Kent 3's single consistency is their eclectic approach to songwriting, and a cultivated sense of the unexpected. They recently released Peasant Musik, their third full-length album, and their second for Super Electro (Mudhoney's Steve Turner) with their current line-up (guitarist Viv--a.k.a. Konny--Halogen, drummer Tyler Long and bassist Adam Grendon). Need more convincing? This performance is also one of only a handful left before The Weird Lovemakers hit the road for the summer. Call for 408-9466 for information.

LAST NOTES: The Knots take over the free outdoor stage at Winsett Park, Fourth Avenue and Seventh Street, as part of the ongoing Monsoon Madness concert series, now in its third season of free, Thursday evening music. Opening at 7 p.m. are Tongue Dried Sun and MAT, featuring Mike Toubassi.

The premiere date of this summer's best mega-tour, the Vans Warped Tour, is Tuesday, June 30, at the Celebrity Theatre in Phoenix. I can't imagine how they're going to set it up, but the show gets started at 1 p.m. and features 23 bands on three stages. Highlights include Bad Religion, Rancid, The Cherry Poppin' Daddies (who recently performed locally at the Rialto Theatre), CIV, NOFX, The Smooths, The Specials, Bouncing Souls, Def Con Dos, Frenzal Rhomb, MXPX, Mad Caddies, Less than Jake, Ozomatli, The Pietasters, Reverend Horton Heat, Tilt, Save Ferris, Incubus and the Furious Four. Tickets are $21.25 in advance, $25 day of show, available at all Dillard's outlets.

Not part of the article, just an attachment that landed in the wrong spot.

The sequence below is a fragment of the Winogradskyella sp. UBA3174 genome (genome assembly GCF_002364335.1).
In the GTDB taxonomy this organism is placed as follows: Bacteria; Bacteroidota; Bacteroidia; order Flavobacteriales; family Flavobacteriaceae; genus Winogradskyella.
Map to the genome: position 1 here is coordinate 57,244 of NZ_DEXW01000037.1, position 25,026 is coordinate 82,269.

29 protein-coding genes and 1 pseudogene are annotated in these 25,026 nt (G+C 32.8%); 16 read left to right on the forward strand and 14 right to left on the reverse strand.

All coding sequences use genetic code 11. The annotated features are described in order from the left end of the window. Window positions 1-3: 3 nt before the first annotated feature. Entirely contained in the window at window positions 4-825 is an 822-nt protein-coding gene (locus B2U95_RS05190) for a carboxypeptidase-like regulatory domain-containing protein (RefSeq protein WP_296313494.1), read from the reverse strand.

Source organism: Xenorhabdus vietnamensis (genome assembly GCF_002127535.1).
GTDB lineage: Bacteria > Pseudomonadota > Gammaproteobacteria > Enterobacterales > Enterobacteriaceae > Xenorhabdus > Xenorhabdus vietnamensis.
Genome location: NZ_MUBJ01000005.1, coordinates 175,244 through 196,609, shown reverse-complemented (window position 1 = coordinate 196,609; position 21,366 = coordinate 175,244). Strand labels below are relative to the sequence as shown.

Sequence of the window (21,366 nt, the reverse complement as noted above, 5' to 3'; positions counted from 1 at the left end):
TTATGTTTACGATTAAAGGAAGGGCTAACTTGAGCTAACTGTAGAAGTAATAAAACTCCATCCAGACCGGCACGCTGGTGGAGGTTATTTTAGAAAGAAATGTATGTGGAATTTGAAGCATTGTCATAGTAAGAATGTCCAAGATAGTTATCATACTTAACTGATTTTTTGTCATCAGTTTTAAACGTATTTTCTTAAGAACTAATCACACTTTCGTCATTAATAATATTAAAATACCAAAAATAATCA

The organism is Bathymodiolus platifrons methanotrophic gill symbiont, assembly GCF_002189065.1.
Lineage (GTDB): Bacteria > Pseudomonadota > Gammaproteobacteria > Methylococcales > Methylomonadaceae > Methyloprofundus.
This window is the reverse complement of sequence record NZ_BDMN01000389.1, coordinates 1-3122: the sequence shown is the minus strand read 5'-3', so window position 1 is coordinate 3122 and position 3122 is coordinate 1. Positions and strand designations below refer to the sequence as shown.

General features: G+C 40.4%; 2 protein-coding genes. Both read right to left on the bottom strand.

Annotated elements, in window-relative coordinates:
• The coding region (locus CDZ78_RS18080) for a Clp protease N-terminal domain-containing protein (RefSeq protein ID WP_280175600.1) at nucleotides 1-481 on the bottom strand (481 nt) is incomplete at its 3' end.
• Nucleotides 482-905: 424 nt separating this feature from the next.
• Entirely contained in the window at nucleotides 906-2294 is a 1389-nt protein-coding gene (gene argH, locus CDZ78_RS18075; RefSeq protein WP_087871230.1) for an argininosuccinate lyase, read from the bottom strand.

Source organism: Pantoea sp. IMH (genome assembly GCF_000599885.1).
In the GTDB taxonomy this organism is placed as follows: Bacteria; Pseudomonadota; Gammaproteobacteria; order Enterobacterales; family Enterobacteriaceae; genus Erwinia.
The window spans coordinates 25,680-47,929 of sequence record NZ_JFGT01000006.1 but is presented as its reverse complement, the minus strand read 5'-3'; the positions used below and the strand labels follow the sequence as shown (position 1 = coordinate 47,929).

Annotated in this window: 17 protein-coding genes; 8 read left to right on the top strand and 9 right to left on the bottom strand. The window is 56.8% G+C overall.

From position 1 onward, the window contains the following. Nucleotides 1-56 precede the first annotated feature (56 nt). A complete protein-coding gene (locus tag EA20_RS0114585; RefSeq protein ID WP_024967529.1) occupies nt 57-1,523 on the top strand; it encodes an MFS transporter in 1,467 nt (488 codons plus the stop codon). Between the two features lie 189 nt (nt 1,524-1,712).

And speaking of tours, Tucson's Hipster Daddy-O and the Hand Grenades have struck out on a national tour. Their debut Armed & Swingin' has been doing well, and regional tours have generated enough support for a wash of dates across the Midwest, and a swing through the south following a brief stop home and a show at the Rialto Theatre on Saturday, June 27. Call 740-0126 for information.

And another one for the calendar: The Creatures, featuring Siouxsie Sioux and Budgie, appear with John Cale at 8 p.m. Saturday, July 18, at the Celebrity Theatre in Phoenix. The show is all-ages. Don't miss out just because you live in Tucson. Tickets are available by calling (602) 267-1600, or (602) 503-5555. TW

--Lisa Weeks

 Page Back  Last Issue  Current Week  Next Week  Page Forward

Home | Currents | City Week | Music | Review | Books | Cinema | Back Page | Archives

Weekly Wire    © 1995-97 Tucson Weekly . Info Booth